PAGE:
Just over a week ago, Forbes published its highly anticipated “30 Under 30” list for the African continent. As the publication’s editors put it, this list showcases the “best and brightest” young “trailblazers” in Africa working on everything from medicine to fashion.
The annual publication of “Africa 30 Under 30” is just one part of Forbes’ larger effort to highlight and encourage entrepreneurship in Africa. It comes shortly after the company’s first ever Under 30 Summit in Botswana in April, which brought together the world’s “most elite young entrepreneurs” to hear from and network with leaders in government and business. Its goal was to “harness the power of entrepreneurial capitalism [on] the continent whose growth will help define the 21st century.”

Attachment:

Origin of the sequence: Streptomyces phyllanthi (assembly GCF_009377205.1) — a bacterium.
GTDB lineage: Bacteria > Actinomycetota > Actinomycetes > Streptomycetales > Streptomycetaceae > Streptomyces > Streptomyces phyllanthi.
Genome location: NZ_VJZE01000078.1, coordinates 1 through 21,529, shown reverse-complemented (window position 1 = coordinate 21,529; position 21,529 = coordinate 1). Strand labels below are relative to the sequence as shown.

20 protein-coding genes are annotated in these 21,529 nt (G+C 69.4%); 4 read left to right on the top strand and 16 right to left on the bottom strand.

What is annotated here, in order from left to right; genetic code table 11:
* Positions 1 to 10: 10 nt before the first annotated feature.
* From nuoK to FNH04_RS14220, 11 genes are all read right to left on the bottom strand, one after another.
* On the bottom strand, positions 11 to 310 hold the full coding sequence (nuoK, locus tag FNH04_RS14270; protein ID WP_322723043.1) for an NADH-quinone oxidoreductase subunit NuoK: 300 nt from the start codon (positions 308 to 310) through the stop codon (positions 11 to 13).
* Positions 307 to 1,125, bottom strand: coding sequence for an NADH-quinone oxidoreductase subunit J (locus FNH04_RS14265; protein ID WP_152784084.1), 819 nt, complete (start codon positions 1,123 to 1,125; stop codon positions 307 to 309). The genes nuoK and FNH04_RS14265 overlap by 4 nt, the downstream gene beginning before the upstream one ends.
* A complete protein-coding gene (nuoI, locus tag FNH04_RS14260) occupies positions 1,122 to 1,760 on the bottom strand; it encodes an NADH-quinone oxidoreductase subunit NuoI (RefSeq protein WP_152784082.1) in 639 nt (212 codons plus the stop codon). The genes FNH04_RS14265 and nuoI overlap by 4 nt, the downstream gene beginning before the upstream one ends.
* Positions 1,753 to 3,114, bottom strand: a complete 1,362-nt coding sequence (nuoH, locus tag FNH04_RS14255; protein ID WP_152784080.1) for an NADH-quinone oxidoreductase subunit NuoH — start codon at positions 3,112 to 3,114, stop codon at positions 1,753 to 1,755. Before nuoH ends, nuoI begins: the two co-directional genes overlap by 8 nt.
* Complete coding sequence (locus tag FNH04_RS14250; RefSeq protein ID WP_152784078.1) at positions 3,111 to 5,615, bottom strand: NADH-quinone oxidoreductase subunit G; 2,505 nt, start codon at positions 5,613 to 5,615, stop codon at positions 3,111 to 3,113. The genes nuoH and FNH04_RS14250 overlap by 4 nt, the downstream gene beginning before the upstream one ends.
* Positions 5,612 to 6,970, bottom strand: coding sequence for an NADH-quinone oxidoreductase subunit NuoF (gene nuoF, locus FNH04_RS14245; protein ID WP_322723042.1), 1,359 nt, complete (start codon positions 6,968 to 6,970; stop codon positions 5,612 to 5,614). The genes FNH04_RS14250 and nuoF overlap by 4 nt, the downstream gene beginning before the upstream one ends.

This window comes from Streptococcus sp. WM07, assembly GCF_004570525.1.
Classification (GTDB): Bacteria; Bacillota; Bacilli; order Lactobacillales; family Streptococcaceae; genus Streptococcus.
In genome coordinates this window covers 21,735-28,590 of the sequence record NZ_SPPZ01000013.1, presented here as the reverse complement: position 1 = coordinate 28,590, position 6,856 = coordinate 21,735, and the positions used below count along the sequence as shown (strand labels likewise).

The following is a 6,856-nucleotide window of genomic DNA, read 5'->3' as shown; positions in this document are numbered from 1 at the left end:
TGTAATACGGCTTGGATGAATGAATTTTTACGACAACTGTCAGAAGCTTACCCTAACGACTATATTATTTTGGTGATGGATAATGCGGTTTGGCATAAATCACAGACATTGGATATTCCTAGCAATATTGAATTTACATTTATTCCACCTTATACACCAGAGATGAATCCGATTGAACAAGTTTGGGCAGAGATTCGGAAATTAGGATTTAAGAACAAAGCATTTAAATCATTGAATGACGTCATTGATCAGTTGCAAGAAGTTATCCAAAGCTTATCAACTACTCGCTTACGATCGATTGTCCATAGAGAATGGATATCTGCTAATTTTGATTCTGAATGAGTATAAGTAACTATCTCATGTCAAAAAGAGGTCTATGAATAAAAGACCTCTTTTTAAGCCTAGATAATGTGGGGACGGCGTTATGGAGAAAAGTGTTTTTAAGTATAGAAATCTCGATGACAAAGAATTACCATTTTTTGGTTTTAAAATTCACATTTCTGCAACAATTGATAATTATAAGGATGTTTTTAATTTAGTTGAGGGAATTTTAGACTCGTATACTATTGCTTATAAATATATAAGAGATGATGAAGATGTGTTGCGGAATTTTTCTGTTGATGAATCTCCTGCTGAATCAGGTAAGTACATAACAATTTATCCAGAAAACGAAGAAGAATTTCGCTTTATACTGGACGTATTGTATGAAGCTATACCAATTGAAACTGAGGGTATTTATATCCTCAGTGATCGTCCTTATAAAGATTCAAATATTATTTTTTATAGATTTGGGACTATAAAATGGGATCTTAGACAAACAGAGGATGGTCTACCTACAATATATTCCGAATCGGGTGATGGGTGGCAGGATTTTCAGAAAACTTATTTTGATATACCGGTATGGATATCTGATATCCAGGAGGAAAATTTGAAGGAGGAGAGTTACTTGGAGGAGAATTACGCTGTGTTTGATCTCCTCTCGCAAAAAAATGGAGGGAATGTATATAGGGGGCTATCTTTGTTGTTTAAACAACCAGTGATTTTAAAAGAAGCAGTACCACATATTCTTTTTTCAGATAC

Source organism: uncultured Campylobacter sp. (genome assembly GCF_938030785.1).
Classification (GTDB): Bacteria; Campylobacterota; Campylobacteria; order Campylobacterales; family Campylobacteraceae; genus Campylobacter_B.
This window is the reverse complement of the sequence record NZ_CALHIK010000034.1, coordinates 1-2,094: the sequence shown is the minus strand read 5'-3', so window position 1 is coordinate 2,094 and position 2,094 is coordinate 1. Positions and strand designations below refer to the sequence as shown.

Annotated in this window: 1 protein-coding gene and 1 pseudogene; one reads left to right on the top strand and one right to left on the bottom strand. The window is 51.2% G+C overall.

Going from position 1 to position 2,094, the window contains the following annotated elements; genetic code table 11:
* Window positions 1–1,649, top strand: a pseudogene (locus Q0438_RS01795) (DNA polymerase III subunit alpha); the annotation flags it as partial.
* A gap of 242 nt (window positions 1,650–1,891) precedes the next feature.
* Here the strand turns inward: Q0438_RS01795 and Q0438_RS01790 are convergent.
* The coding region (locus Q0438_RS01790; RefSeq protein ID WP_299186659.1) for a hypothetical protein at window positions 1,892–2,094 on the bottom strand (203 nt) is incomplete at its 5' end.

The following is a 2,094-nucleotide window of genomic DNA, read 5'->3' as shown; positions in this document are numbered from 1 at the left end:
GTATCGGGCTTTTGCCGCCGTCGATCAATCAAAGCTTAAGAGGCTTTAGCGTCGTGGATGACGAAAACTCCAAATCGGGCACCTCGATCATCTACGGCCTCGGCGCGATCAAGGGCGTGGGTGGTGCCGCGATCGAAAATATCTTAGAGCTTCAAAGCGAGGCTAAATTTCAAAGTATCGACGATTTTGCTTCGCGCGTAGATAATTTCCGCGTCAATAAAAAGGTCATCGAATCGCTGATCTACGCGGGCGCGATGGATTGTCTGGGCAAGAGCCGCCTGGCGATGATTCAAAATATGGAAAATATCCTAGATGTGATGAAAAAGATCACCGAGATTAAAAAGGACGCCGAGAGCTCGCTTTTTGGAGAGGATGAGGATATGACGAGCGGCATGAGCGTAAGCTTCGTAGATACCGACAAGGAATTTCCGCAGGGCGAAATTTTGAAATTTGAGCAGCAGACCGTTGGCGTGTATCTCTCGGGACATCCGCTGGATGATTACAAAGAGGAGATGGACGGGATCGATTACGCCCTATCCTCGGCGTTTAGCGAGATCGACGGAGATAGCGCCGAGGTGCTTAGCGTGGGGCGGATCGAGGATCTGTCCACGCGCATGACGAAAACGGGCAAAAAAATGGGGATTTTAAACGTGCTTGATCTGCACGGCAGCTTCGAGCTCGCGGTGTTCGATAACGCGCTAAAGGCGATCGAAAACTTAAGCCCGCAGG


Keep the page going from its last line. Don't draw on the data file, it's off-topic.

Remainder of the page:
And by no means is Forbes the only actor fiercely focused on “harness[ing] the power of entrepreneurial capitalism” in Africa. Policymakers and business leaders across the world frequently promote youth entrepreneurship as the solution to the shortage of jobs in Africa. It is even a core component of the African Development Bank Group’s nine-year “Jobs for Young People Strategy,” which was launched in 2016 to create 25 million jobs for young Africans and equip 50 million with the skills needed for employment and, especially, for entrepreneurship. That strategy was accompanied by the establishment of a new fund for “youth entrepreneurship and innovation,” which has been used to finance initiatives like the bank’s Youth Innovation Lab. And in 2017 alone, more than 490,000 aspiring young entrepreneurs—including many women—received entrepreneurship training paid for by this fund.